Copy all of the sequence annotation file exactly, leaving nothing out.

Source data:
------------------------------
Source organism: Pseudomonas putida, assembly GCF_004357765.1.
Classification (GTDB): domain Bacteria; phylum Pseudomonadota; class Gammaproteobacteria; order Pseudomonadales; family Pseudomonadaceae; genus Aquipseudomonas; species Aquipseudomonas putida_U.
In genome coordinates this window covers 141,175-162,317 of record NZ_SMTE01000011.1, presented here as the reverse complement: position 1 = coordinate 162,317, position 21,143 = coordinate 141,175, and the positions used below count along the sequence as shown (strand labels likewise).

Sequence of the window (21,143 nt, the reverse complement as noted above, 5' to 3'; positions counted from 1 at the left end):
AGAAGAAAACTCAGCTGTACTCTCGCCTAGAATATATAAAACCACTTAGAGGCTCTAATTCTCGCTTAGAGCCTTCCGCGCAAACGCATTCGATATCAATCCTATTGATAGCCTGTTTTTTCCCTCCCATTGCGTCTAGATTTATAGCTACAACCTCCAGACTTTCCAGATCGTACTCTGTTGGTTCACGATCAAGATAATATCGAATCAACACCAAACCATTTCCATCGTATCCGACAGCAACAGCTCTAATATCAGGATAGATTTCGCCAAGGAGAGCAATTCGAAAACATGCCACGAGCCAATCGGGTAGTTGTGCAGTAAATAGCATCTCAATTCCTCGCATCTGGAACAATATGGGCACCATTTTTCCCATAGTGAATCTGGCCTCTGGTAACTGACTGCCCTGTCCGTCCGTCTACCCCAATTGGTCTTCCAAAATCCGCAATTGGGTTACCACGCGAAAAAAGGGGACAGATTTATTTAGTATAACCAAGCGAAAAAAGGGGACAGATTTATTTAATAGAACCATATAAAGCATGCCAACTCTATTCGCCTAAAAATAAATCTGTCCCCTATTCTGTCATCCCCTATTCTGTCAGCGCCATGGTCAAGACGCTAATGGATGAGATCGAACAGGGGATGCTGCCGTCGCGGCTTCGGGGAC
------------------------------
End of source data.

Source organism: Pseudomonas putida, assembly GCF_004357765.1.
Classification (GTDB): domain Bacteria; phylum Pseudomonadota; class Gammaproteobacteria; order Pseudomonadales; family Pseudomonadaceae; genus Aquipseudomonas; species Aquipseudomonas putida_U.
In genome coordinates this window covers 141,175-162,317 of record NZ_SMTE01000011.1, presented here as the reverse complement: position 1 = coordinate 162,317, position 21,143 = coordinate 141,175, and the positions used below count along the sequence as shown (strand labels likewise).

Sequence of the window (21,143 nt, the reverse complement as noted above, 5' to 3'; positions counted from 1 at the left end):
AGAAGAAAACTCAGCTGTACTCTCGCCTAGAATATATAAAACCACTTAGAGGCTCTAATTCTCGCTTAGAGCCTTCCGCGCAAACGCATTCGATATCAATCCTATTGATAGCCTGTTTTTTCCCTCCCATTGCGTCTAGATTTATAGCTACAACCTCCAGACTTTCCAGATCGTACTCTGTTGGTTCACGATCAAGATAATATCGAATCAACACCAAACCATTTCCATCGTATCCGACAGCAACAGCTCTAATATCAGGATAGATTTCGCCAAGGAGAGCAATTCGAAAACATGCCACGAGCCAATCGGGTAGTTGTGCAGTAAATAGCATCTCAATTCCTCGCATCTGGAACAATATGGGCACCATTTTTCCCATAGTGAATCTGGCCTCTGGTAACTGACTGCCCTGTCCGTCCGTCTACCCCAATTGGTCTTCCAAAATCCGCAATTGGGTTACCACGCGAAAAAAGGGGACAGATTTATTTAGTATAACCAAGCGAAAAAAGGGGACAGATTTATTTAATAGAACCATATAAAGCATGCCAACTCTATTCGCCTAAAAATAAATCTGTCCCCTATTCTGTCATCCCCTATTCTGTCAGCGCCATGGTCAAGACGCTAATGGATGAGATCGAACAGGGGATGCTGCCGTCGCGGCTTCGGGGAC